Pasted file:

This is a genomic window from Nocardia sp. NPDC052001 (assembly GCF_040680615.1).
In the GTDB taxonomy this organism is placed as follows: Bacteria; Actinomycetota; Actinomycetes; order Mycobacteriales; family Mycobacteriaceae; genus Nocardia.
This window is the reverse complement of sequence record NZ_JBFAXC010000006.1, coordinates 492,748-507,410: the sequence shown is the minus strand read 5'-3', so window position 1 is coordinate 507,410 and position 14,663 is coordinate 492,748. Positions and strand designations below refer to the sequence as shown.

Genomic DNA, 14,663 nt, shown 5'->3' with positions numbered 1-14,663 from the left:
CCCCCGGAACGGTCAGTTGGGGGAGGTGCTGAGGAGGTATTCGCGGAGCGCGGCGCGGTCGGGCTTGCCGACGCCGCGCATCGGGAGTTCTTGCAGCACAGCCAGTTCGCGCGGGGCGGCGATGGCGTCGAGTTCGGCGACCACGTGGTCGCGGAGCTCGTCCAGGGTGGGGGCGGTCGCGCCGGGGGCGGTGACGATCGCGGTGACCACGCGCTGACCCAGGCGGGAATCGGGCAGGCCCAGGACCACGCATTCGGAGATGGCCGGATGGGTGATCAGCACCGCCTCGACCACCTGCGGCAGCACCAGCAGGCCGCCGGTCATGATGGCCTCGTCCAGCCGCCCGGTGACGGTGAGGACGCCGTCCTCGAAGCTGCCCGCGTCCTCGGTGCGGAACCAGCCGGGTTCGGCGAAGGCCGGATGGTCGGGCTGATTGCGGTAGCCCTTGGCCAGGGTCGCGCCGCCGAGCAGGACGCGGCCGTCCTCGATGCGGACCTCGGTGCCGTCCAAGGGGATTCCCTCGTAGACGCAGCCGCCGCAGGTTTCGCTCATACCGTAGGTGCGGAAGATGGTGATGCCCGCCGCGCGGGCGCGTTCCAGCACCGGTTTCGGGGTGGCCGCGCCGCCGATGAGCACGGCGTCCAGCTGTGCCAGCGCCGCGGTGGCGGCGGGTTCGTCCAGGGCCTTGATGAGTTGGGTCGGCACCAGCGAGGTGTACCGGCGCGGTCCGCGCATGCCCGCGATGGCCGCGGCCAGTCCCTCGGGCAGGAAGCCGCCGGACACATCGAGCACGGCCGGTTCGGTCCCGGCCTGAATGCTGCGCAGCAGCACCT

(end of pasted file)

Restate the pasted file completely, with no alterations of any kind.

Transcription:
This is a genomic window from Nocardia sp. NPDC052001 (assembly GCF_040680615.1).
In the GTDB taxonomy this organism is placed as follows: Bacteria; Actinomycetota; Actinomycetes; order Mycobacteriales; family Mycobacteriaceae; genus Nocardia.
This window is the reverse complement of sequence record NZ_JBFAXC010000006.1, coordinates 492,748-507,410: the sequence shown is the minus strand read 5'-3', so window position 1 is coordinate 507,410 and position 14,663 is coordinate 492,748. Positions and strand designations below refer to the sequence as shown.

Genomic DNA, 14,663 nt, shown 5'->3' with positions numbered 1-14,663 from the left:
CCCCCGGAACGGTCAGTTGGGGGAGGTGCTGAGGAGGTATTCGCGGAGCGCGGCGCGGTCGGGCTTGCCGACGCCGCGCATCGGGAGTTCTTGCAGCACAGCCAGTTCGCGCGGGGCGGCGATGGCGTCGAGTTCGGCGACCACGTGGTCGCGGAGCTCGTCCAGGGTGGGGGCGGTCGCGCCGGGGGCGGTGACGATCGCGGTGACCACGCGCTGACCCAGGCGGGAATCGGGCAGGCCCAGGACCACGCATTCGGAGATGGCCGGATGGGTGATCAGCACCGCCTCGACCACCTGCGGCAGCACCAGCAGGCCGCCGGTCATGATGGCCTCGTCCAGCCGCCCGGTGACGGTGAGGACGCCGTCCTCGAAGCTGCCCGCGTCCTCGGTGCGGAACCAGCCGGGTTCGGCGAAGGCCGGATGGTCGGGCTGATTGCGGTAGCCCTTGGCCAGGGTCGCGCCGCCGAGCAGGACGCGGCCGTCCTCGATGCGGACCTCGGTGCCGTCCAAGGGGATTCCCTCGTAGACGCAGCCGCCGCAGGTTTCGCTCATACCGTAGGTGCGGAAGATGGTGATGCCCGCCGCGCGGGCGCGTTCCAGCACCGGTTTCGGGGTGGCCGCGCCGCCGATGAGCACGGCGTCCAGCTGTGCCAGCGCCGCGGTGGCGGCGGGTTCGTCCAGGGCCTTGATGAGTTGGGTCGGCACCAGCGAGGTGTACCGGCGCGGTCCGCGCATGCCCGCGATGGCCGCGGCCAGTCCCTCGGGCAGGAAGCCGCCGGACACATCGAGCACGGCCGGTTCGGTCCCGGCCTGAATGCTGCGCAGCAGCACCT